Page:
Ghana market fires and the politics of irresponsibility

Last night, December 19, 2020, the Kaneshie Market in Accra caught fire and burnt. The incident is just one of the strings of fires at markets in the country. While these are not new, there appears to be no clarity surrounding the incidents.

Seven years ago in 2013, when the National Democratic Congress (NDC) was in power, when fires were ravaging markets in the country, it was common to hear supporters of the party accusing members of the then opposition New Patriotic Party (NPP) for being responsible for the fires in their attempts to sabotage and discredit the government.

Then four years ago when the NPP came to power and the fires continue to rage in the markets leaving in their trails heartbreaks, misery, destitution and penury, it has become convenient for operatives of the NPP to blame members of the NDC.

But significantly, while Ghana is touted as a successful democracy, transparency has never been one of its forté. As it is, committees are often set to look into causes of the fires, but the reports are never made public! And consequently, the causes of the fires are never known by the public; however, the finger-pointing and accusations continue.

Characteristically, of Ghanaian politicians, they are quick to take credit for any and everything good, but never for the bad. The bad must be the doing of their enemies or opponents, and never their responsibilities.

They shirk responsibility because it’s always convenient to demonise others even when the palpable failures leading to the painful incidents are their making – acts of commission or omission.

Fire outbreaks have several causes, while some are due to negligence, others are deliberate. There are also factors beyond anyone’s control, and these are the reasons why committees are set up to investigate causes, and make recommendations to strengthen safety measures. It is also important to retrain and retool the National Fire Service and educate the public on preventive and other measures to take in cases of fires. But as it is common, government officials would look for the easy way out, blame their political opponents; and that act of irresponsibility is amplified by their supporters and subalterns who repeat them ad nauseam.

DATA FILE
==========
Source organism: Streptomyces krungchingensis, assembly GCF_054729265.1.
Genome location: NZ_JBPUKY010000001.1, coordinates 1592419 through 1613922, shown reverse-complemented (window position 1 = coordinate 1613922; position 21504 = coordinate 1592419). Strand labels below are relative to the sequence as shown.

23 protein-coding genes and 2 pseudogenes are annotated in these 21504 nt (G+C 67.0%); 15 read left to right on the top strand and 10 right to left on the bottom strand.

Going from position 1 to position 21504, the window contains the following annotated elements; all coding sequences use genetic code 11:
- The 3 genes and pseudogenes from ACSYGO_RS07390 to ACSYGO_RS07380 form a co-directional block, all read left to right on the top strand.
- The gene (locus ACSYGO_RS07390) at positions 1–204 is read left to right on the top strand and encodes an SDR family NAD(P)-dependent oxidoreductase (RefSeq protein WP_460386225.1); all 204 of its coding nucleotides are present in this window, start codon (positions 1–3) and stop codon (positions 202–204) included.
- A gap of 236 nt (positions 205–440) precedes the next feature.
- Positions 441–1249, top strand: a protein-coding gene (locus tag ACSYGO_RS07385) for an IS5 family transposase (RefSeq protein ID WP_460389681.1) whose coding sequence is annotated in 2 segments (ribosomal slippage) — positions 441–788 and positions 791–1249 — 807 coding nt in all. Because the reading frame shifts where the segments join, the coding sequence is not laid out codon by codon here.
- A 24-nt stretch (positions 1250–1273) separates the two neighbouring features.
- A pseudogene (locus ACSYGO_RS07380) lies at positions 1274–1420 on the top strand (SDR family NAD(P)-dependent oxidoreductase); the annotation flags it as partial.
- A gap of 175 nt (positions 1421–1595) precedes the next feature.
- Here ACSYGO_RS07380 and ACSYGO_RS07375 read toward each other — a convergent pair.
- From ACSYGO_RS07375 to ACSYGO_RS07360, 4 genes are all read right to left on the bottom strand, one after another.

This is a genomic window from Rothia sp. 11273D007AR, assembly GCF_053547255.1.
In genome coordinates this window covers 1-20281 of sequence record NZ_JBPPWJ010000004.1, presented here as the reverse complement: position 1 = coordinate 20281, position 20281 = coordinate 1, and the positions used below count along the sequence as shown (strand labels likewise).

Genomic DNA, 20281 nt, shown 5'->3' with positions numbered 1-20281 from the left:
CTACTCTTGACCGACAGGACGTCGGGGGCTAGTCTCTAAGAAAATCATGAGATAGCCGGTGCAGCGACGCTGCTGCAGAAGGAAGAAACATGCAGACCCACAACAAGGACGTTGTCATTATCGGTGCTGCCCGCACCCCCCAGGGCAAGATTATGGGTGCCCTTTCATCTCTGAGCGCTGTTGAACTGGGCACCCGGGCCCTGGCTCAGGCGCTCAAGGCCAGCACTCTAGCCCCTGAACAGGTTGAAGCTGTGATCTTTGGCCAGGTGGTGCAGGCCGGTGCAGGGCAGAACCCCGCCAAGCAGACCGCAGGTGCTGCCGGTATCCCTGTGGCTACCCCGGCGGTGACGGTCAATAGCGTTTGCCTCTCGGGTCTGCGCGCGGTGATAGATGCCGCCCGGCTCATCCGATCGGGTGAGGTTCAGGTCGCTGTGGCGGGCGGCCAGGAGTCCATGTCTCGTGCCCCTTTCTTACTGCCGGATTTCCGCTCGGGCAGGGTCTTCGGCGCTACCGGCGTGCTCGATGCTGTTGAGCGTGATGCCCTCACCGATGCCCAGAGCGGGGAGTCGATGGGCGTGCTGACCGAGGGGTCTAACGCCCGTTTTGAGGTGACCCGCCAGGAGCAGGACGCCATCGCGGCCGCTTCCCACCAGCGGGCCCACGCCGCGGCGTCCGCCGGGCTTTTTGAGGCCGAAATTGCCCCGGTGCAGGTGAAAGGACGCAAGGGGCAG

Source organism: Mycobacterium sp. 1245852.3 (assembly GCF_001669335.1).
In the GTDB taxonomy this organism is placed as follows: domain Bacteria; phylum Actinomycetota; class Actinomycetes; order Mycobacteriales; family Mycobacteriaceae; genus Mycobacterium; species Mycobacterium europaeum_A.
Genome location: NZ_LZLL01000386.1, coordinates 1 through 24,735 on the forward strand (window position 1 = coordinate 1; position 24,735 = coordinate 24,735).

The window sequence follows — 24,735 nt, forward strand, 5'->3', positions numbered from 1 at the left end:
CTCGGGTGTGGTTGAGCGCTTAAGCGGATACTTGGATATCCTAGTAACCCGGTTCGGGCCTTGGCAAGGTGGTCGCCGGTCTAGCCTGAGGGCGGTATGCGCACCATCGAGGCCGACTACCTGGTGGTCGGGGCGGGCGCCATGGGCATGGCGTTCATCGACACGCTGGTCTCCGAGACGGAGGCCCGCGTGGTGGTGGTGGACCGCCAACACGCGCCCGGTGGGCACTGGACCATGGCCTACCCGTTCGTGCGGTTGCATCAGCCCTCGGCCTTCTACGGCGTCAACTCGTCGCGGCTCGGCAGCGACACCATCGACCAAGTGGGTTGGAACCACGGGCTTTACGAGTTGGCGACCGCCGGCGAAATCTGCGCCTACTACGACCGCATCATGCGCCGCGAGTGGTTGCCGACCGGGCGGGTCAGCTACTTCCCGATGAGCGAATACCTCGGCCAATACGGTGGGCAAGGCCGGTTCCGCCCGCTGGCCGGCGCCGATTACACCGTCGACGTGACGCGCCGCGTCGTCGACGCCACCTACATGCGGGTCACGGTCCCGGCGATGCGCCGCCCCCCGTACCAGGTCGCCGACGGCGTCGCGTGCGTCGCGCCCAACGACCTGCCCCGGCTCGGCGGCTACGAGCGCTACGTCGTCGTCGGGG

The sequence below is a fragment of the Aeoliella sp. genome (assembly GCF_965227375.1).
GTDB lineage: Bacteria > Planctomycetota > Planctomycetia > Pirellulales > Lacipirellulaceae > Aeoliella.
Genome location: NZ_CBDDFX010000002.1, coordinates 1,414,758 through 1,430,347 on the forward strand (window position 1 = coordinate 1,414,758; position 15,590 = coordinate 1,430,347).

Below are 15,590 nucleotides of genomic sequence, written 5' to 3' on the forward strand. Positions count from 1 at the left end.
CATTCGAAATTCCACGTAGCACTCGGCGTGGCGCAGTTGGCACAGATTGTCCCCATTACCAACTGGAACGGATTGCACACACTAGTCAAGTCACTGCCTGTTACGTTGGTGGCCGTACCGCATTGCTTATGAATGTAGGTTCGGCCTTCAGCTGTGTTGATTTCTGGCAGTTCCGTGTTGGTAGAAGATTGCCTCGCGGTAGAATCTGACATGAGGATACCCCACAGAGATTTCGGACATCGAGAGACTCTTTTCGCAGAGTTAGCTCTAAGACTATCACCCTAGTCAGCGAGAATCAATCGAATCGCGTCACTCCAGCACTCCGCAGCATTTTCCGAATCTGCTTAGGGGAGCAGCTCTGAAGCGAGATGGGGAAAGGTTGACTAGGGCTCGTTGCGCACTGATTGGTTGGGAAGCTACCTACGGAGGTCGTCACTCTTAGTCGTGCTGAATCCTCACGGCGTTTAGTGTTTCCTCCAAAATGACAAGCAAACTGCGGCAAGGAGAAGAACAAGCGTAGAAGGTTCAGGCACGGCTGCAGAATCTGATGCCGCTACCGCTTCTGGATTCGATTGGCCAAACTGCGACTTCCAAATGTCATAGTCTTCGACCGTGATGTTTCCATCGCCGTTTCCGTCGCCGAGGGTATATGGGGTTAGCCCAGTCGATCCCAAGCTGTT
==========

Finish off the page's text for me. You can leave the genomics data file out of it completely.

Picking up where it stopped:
The Ghanaian political class ought to rise above entering politics simply for their personal parochial interests. Particularly they should know by now that Ghana is a constitutional democracy, and the rule of law must be paramount. Acting rogue and the abuse of power in the name of exercising political power is not in anyone’s interest, not the opponents, themselves nor the longsuffering people of Ghana, who are always at the receiving end of the shenanigans of those entrusted with the power to run the affairs of the State.

The Fire Service needs to be equipped and retrained. Their response time and attitude as they work to tackle fire in some instances can’t be described as professional. They use obsolete equipment and do their job, which they have chosen to do, sometimes with a sense of entitlement. They don’t always appear to respond quickly enough to calls when fire breaks out and sometimes when they do, they either don’t have fire tenders available or they have the tenders but they contain no water!

Each time there is a fire, there are likelihoods of losses of life, life’s investments, homes, businesses and jobs among others and as such fire incidents shouldn’t be politicized.

Political actors, both elected and appointed should begin to see their positions as opportunities to serve rather than to be served. They should live and act according to the constitution that made their very occupation of the offices possible.

Ghanaian governments must take responsibility, get to the bottom of these rampant fires and act to prevent them in as much as possible and where they are inevitable, there should be deliberate strategies to bring them under control in good time to minimize the amount of losses, and they must cease the unnecessary cacophonous accusation of political opponents.

By Emmanuel K. Dogbevi

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